incidentally, also, food should be of such taste and nature as easily to excite the saliva, which is almost indispensable to procure digestion.

Now the one great necessity without which we die is proteid, because proteid supplies (and nothing else in the world supplies) the waste which daily and hourly goes on in the body. it is present in conveniently large quantities in all meat foods, which is one of the main causes of their being eaten, but it is present also in large quantities in cheese, milk-proteid, grains, nuts, and pulses, though in certain other fruits and vegetables it is almost completely absent. It would be practically impossible, for instance, to eat enough cabbage to supply the necessary amount of pure proteid per diem, which must, and this is important, not only be swallowed but be digested. On the other hand, it is easily possible to get enough proteid per diem by a meat diet, but it is even easier to get enough from a diet of grains, nuts, pulses, and milk-proteid,f provided the right sorts are eaten.

The abridged table on page 389 giving values of certain common articles of diet both in proteids and also in fattening and heating products will make this clear.

As to drink and stimulants more regard if possible must be paid to what wo have called "the personal equation" than even in matters of food. Excess of everything—for such is the implication of the word itself—must be bad for everybody, but there is no earthly foundation for supposing that what is excess for one person injures another in the very least. A shower of rain ruins a picture-hat in a few moments: the same shower does not practically injure a locomotive engine at all, and is absolutely good for sprouting corn. Alcohol, for instance, if indulged in at all by one man, will assuredly lead either to excess or to inordinate craving for it, while another man will drink wine at lunch and dinner for years without ever feeling the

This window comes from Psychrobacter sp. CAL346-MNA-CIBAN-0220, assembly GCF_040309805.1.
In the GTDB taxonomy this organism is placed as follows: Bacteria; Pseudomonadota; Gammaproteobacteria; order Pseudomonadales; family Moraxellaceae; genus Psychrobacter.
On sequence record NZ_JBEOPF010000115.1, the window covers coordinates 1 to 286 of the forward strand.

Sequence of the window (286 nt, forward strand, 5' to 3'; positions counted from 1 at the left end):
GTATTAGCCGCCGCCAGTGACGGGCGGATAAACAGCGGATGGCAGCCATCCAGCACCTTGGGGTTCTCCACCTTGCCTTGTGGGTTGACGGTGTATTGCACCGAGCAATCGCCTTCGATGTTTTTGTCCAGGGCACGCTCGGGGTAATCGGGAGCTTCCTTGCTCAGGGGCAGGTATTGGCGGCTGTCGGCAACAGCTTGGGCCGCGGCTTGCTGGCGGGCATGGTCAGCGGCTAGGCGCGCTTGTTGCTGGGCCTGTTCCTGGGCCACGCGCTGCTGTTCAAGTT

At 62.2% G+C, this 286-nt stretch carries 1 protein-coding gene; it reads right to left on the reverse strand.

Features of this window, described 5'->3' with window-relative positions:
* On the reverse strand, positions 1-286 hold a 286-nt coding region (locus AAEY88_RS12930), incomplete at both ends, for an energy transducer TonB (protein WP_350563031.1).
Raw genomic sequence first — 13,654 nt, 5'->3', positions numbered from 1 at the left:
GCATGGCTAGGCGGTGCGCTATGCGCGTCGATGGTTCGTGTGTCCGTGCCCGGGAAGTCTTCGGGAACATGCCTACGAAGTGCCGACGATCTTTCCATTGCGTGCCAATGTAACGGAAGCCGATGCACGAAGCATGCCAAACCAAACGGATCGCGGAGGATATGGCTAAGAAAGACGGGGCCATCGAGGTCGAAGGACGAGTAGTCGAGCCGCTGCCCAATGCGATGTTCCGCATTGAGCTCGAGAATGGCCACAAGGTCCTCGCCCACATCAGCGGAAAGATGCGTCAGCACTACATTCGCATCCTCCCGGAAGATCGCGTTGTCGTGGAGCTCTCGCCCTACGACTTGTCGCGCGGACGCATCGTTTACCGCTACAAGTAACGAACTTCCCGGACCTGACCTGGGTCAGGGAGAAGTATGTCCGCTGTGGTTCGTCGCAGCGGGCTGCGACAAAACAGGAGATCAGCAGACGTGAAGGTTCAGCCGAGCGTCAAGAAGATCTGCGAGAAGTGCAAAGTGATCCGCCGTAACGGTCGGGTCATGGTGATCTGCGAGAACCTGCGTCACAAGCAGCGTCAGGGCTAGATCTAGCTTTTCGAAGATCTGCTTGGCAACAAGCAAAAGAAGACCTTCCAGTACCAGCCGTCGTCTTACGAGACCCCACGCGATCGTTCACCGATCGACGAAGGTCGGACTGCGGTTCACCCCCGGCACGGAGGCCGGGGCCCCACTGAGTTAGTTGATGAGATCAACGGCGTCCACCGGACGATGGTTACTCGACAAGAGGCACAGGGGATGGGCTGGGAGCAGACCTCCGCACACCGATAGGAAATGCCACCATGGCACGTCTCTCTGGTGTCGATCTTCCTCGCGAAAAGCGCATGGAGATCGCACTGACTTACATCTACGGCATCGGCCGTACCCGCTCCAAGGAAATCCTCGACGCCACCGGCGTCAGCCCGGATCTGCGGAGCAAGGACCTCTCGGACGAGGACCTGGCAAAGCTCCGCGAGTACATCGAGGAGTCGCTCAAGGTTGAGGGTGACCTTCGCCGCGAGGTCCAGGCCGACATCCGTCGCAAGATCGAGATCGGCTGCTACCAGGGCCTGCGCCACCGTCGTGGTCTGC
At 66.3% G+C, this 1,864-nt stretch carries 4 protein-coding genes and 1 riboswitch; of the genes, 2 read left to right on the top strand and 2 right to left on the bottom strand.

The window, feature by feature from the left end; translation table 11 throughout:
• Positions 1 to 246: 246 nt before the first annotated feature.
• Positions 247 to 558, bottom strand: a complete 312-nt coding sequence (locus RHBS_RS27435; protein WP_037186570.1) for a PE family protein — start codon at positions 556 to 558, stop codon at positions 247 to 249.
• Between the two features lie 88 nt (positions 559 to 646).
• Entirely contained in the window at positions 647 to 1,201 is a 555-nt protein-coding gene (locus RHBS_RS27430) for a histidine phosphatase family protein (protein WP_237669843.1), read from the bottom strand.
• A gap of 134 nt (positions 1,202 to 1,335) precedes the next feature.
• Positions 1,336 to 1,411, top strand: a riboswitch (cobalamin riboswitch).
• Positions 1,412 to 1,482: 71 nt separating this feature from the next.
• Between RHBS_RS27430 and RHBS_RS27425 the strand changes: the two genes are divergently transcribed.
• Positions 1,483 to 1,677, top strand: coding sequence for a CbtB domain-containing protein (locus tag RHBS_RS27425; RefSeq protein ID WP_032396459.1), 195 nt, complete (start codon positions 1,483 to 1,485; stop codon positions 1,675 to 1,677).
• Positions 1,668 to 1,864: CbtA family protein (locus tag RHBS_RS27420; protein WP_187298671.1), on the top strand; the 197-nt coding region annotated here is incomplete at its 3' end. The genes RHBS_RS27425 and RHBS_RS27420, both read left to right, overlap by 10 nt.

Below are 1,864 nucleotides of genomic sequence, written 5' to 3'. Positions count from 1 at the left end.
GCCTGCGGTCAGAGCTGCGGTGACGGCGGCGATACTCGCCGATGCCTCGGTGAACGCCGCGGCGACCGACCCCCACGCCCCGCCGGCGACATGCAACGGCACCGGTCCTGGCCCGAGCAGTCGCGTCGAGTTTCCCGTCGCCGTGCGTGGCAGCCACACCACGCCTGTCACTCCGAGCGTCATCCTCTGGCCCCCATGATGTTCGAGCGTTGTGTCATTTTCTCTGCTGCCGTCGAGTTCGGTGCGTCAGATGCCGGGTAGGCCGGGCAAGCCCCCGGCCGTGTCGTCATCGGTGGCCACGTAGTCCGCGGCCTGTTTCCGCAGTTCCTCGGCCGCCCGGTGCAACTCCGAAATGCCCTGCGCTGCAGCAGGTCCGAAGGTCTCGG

•"Many men are attempting to carry the diet of youth on into middle life and age, or the diet that was quite correct for an active outdoor life into a life of sedentary office work in a town; or if they fall into neither of these errors they are generally completely ignorant with regard to the relative value and importance of foods, so that they either starve themselves on vegetables or herbs containing little or no albumen, or, on the other hand, overfeed themselves. . . ."— Dr. Alexander Haig.

+ For the question of mllk-proteld in general see "Text-book of Physiology" (Schafer), Vol. i., page 135.

slightest desire to increase his usual quantity. What he drinks, again, would hopelessly disagree with, or perhaps intoxicate another man, while it seems as far as we can judge to suit him; he would perhaps even be definitely less well without it. It is on this point that preachers of total abstinence, just like vegetarians, are often their own worst foes. They seem to regard the process of fermentation (a natural one after all) as productive of something which is in itself immoral. Drunkenness, of course, is a vice; we all know that; but so, and certain teetotallers seem to forget this, is gluttony. They

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each of them turn man into a brute beast, though what many teetotallers would look approvingly at as "a good hearty meal" appears to us to partake fully as much of the nature of debauchery as does the drinking of a bottle of champagne at dinner. The question of drinking, in fact, seems to us one that each man must settle for himself, by finding out experimentally whether he needs stimulant or not. Probably the healthier he is the leas he needs it, and to spur a horse that is already going as well as the rider has any right to expect is both a cruelty and a false use of energy. it seems certain, also, that